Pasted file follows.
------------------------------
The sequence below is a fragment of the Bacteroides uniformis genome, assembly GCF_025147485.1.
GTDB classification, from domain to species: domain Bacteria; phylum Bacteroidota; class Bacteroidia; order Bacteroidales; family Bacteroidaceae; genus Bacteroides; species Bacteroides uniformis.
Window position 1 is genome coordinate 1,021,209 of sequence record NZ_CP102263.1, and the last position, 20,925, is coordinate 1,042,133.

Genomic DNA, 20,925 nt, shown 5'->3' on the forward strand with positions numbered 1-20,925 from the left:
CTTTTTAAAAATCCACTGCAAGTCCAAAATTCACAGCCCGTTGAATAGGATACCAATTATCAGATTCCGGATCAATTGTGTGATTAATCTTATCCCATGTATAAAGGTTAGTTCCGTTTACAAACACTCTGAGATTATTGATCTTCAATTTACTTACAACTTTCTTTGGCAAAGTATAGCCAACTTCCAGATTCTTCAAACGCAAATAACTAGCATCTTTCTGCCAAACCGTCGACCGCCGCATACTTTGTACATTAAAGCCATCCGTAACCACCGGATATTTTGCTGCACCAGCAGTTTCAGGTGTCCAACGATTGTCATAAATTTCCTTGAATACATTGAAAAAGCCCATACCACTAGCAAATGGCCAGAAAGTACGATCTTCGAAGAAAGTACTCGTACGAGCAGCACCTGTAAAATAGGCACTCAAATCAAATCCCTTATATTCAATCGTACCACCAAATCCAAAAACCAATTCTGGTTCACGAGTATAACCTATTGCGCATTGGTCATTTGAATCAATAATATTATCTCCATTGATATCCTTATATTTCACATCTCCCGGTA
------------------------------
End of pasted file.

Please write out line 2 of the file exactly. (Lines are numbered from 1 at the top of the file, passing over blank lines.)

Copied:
GTDB classification, from domain to species: domain Bacteria; phylum Bacteroidota; class Bacteroidia; order Bacteroidales; family Bacteroidaceae; genus Bacteroides; species Bacteroides uniformis.